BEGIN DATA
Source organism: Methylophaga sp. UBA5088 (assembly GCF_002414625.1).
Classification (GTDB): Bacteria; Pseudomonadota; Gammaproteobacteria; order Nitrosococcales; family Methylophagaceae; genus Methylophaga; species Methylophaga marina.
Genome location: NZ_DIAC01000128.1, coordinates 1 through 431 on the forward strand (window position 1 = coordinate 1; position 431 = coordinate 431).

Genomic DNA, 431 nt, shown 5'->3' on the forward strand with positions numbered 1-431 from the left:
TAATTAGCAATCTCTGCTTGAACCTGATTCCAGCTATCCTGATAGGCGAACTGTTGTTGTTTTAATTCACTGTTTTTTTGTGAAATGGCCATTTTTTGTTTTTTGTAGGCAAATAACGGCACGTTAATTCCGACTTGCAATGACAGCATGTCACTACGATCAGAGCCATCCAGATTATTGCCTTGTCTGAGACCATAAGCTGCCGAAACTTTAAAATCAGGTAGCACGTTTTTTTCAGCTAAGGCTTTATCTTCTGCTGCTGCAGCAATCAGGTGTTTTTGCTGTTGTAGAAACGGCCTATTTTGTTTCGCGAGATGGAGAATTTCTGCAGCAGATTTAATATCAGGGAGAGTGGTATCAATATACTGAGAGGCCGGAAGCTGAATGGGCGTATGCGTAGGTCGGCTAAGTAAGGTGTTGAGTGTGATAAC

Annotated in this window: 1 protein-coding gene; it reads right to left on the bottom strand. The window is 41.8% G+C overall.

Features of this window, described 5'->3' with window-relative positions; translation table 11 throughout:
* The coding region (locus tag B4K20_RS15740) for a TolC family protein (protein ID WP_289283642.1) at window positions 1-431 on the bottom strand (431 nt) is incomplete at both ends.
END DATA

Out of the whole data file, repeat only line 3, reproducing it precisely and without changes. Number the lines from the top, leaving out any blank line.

Genome location: NZ_DIAC01000128.1, coordinates 1 through 431 on the forward strand (window position 1 = coordinate 1; position 431 = coordinate 431).